Lessons from the Campaign Trail - Melissa Hanlon
I am writing this on the eve of the March 8, 2022 School Board election, without the benefit of knowing whether I will win or lose my bid to gain a seat on the Cooperative School Board. I made the decision to run for office in large part because of my own frustration with the division in our community, and the hyper-partisan debates taking place around our schools. My vision was to keep politics out of the schools and return the focus to our students and teachers. While I still believe that is what our community desperately needs, after living through this election I am not convinced it can be done.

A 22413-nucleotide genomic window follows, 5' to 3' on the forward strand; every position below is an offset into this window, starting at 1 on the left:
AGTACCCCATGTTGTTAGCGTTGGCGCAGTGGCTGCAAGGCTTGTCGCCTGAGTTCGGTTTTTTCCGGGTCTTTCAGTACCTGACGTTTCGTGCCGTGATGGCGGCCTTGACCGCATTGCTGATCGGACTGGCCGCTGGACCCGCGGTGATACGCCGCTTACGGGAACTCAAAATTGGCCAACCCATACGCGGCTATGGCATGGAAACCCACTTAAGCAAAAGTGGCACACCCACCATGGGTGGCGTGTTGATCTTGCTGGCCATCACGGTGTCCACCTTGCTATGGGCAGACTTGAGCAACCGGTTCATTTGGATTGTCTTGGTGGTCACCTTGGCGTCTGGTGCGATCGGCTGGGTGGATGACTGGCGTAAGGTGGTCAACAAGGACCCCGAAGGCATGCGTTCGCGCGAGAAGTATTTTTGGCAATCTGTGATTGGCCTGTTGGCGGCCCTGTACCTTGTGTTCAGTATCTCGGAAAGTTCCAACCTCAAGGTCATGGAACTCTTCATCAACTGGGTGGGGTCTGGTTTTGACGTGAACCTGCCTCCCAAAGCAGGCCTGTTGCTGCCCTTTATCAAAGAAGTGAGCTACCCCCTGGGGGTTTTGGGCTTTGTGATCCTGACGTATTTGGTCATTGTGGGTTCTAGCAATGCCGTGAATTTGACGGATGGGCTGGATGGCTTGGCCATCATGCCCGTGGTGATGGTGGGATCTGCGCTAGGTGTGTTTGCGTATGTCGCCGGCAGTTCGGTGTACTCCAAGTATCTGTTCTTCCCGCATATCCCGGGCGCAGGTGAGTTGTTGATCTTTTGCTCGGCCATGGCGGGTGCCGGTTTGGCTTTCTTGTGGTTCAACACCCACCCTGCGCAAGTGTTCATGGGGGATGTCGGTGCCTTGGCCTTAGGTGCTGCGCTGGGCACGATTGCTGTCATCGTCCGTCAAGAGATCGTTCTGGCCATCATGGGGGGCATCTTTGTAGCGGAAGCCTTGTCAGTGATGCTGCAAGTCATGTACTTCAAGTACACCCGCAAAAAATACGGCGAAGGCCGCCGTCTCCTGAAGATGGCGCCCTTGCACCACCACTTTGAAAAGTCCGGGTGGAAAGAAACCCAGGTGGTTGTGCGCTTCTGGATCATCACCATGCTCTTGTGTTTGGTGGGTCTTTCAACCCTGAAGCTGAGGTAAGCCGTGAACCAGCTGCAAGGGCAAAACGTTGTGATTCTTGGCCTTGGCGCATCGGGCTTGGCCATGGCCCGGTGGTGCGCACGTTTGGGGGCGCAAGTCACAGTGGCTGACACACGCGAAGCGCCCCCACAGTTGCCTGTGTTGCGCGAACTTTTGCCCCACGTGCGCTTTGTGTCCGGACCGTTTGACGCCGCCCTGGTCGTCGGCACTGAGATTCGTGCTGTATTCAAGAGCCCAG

When I first decided to run for School Board, I promised myself that I would be true to who I am and what I believe in. I knew that meant I was unlikely to garner support from the vocal far left - who at least in our community currently seem to view anyone questioning the schools as anti-schools, or the vocal far right – who seemed more dissatisfied than I felt, and were focused on a few narrow issues. I viewed myself as occupying a space somewhere in the middle – I have not agreed with all of the decisions and priorities of the administration or school board, but I have also not disagreed all of the time either. And I just want my kids (and yours) to get a good education, and our teachers to feel valued and supported. I felt like there must be other people like me in our community, and if I could reach them then I would be successful.